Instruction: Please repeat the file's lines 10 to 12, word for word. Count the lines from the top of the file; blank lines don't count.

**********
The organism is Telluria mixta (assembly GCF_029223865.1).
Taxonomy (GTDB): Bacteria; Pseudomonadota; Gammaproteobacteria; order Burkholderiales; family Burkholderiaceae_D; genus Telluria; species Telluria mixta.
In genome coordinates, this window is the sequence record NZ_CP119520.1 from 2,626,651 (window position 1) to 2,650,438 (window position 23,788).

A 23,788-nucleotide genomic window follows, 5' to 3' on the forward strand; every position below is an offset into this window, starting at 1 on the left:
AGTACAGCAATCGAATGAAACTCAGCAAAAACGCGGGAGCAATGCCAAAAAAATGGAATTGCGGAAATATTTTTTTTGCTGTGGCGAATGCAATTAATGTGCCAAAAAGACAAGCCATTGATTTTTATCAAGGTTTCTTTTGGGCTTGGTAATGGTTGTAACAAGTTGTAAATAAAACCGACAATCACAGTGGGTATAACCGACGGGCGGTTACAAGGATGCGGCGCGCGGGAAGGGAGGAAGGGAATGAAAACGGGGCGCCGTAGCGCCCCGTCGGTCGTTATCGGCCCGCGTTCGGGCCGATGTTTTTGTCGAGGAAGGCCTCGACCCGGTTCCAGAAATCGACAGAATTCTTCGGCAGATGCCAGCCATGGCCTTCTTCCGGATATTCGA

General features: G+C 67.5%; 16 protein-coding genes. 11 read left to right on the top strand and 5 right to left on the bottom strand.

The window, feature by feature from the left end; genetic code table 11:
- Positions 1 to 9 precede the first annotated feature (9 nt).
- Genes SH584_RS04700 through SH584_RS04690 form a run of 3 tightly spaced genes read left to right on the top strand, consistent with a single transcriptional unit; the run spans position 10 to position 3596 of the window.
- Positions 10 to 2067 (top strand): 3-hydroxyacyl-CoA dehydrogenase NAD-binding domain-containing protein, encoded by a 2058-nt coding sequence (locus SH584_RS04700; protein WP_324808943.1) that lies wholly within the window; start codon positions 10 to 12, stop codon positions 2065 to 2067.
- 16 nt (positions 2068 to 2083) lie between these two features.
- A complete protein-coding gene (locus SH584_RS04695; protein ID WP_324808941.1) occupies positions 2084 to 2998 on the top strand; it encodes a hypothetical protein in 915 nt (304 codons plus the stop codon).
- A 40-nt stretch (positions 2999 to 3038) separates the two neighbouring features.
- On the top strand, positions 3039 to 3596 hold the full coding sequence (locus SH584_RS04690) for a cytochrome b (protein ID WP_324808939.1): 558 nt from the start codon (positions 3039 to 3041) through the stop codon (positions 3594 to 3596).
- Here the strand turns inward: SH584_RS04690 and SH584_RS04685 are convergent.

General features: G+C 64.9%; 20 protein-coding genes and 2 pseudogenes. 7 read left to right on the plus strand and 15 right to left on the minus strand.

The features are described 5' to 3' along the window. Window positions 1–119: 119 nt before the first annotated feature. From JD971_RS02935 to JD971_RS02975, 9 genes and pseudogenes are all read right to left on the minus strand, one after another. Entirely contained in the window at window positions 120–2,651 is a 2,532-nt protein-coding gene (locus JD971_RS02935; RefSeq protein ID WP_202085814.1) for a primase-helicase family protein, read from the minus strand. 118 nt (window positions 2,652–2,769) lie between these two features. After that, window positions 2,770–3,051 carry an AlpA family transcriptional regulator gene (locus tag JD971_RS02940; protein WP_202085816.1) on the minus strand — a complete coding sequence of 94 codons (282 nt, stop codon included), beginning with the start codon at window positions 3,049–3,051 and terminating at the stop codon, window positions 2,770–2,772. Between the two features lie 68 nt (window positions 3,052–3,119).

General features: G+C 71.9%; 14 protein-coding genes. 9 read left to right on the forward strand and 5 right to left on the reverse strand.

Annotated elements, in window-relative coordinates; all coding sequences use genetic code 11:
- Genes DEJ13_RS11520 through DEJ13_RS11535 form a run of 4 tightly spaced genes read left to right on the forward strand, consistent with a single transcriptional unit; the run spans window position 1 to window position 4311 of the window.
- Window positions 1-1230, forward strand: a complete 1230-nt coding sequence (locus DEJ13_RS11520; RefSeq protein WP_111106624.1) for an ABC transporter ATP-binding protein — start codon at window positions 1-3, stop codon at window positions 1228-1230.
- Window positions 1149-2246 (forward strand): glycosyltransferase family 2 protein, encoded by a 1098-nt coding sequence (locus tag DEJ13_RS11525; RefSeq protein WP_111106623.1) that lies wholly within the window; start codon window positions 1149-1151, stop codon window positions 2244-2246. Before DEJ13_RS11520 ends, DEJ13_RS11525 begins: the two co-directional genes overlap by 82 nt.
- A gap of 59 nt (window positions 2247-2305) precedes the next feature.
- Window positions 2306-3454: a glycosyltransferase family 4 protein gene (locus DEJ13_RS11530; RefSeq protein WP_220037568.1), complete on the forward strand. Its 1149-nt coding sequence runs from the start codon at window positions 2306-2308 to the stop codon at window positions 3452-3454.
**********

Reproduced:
- Positions 10 to 2067 (top strand): 3-hydroxyacyl-CoA dehydrogenase NAD-binding domain-containing protein, encoded by a 2058-nt coding sequence (locus SH584_RS04700; protein WP_324808943.1) that lies wholly within the window; start codon positions 10 to 12, stop codon positions 2065 to 2067.
- 16 nt (positions 2068 to 2083) lie between these two features.
- A complete protein-coding gene (locus SH584_RS04695; protein ID WP_324808941.1) occupies positions 2084 to 2998 on the top strand; it encodes a hypothetical protein in 915 nt (304 codons plus the stop codon).